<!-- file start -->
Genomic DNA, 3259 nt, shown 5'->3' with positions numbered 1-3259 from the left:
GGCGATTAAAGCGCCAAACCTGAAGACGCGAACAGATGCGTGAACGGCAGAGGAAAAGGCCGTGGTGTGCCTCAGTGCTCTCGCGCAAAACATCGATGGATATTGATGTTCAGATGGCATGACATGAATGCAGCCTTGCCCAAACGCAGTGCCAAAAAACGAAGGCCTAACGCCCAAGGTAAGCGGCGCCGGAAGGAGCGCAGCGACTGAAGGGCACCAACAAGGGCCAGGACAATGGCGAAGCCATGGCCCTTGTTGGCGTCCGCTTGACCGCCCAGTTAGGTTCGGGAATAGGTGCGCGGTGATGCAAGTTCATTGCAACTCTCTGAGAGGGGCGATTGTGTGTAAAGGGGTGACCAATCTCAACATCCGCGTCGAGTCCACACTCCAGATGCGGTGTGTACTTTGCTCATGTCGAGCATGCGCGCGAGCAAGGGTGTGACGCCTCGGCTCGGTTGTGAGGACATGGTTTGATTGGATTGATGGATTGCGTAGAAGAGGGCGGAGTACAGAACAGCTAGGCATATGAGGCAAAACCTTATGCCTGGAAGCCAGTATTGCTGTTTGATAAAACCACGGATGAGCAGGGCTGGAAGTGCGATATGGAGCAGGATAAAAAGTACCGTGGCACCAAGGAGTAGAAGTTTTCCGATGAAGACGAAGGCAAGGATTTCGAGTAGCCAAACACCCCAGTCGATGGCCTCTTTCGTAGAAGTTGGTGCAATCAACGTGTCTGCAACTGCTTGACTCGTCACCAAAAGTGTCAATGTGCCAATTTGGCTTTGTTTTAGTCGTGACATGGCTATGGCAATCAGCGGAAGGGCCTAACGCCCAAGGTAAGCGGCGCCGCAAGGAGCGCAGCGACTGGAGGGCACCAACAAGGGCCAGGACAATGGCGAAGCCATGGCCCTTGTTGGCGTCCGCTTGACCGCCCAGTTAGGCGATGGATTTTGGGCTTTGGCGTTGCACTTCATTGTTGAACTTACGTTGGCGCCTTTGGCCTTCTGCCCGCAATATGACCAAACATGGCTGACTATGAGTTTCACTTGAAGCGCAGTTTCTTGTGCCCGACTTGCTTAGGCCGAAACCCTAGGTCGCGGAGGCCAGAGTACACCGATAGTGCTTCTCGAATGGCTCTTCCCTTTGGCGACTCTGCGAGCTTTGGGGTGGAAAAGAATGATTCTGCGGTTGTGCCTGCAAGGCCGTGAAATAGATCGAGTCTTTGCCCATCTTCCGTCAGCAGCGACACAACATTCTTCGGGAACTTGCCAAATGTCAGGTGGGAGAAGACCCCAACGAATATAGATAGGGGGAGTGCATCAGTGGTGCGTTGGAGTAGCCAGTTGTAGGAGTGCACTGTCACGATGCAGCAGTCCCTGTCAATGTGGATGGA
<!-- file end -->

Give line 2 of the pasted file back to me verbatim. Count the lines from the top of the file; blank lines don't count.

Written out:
GGCGATTAAAGCGCCAAACCTGAAGACGCGAACAGATGCGTGAACGGCAGAGGAAAAGGCCGTGGTGTGCCTCAGTGCTCTCGCGCAAAACATCGATGGATATTGATGTTCAGATGGCATGACATGAATGCAGCCTTGCCCAAACGCAGTGCCAAAAAACGAAGGCCTAACGCCCAAGGTAAGCGGCGCCGGAAGGAGCGCAGCGACTGAAGGGCACCAACAAGGGCCAGGACAATGGCGAAGCCATGGCCCTTGTTGGCGTCCGCTTGACCGCCCAGTTAGGTTCGGGAATAGGTGCGCGGTGATGCAAGTTCATTGCAACTCTCTGAGAGGGGCGATTGTGTGTAAAGGGGTGACCAATCTCAACATCCGCGTCGAGTCCACACTCCAGATGCGGTGTGTACTTTGCTCATGTCGAGCATGCGCGCGAGCAAGGGTGTGACGCCTCGGCTCGGTTGTGAGGACATGGTTTGATTGGATTGATGGATTGCGTAGAAGAGGGCGGAGTACAGAACAGCTAGGCATATGAGGCAAAACCTTATGCCTGGAAGCCAGTATTGCTGTTTGATAAAACCACGGATGAGCAGGGCTGGAAGTGCGATATGGAGCAGGATAAAAAGTACCGTGGCACCAAGGAGTAGAAGTTTTCCGATGAAGACGAAGGCAAGGATTTCGAGTAGCCAAACACCCCAGTCGATGGCCTCTTTCGTAGAAGTTGGTGCAATCAACGTGTCTGCAACTGCTTGACTCGTCACCAAAAGTGTCAATGTGCCAATTTGGCTTTGTTTTAGTCGTGACATGGCTATGGCAATCAGCGGAAGGGCCTAACGCCCAAGGTAAGCGGCGCCGCAAGGAGCGCAGCGACTGGAGGGCACCAACAAGGGCCAGGACAATGGCGAAGCCATGGCCCTTGTTGGCGTCCGCTTGACCGCCCAGTTAGGCGATGGATTTTGGGCTTTGGCGTTGCACTTCATTGTTGAACTTACGTTGGCGCCTTTGGCCTTCTGCCCGCAATATGACCAAACATGGCTGACTATGAGTTTCACTTGAAGCGCAGTTTCTTGTGCCCGACTTGCTTAGGCCGAAACCCTAGGTCGCGGAGGCCAGAGTACACCGATAGTGCTTCTCGAATGGCTCTTCCCTTTGGCGACTCTGCGAGCTTTGGGGTGGAAAAGAATGATTCTGCGGTTGTGCCTGCAAGGCCGTGAAATAGATCGAGTCTTTGCCCATCTTCCGTCAGCAGCGACACAACATTCTTCGGGAACTTGCCAAATGTCAGGTGGGAGAAGACCCCAACGAATATAGATAGGGGGAGTGCATCAGTGGTGCGTTGGAGTAGCCAGTTGTAGGAGTGCACTGTCACGATGCAGCAGTCCCTGTCAATGTGGATGGA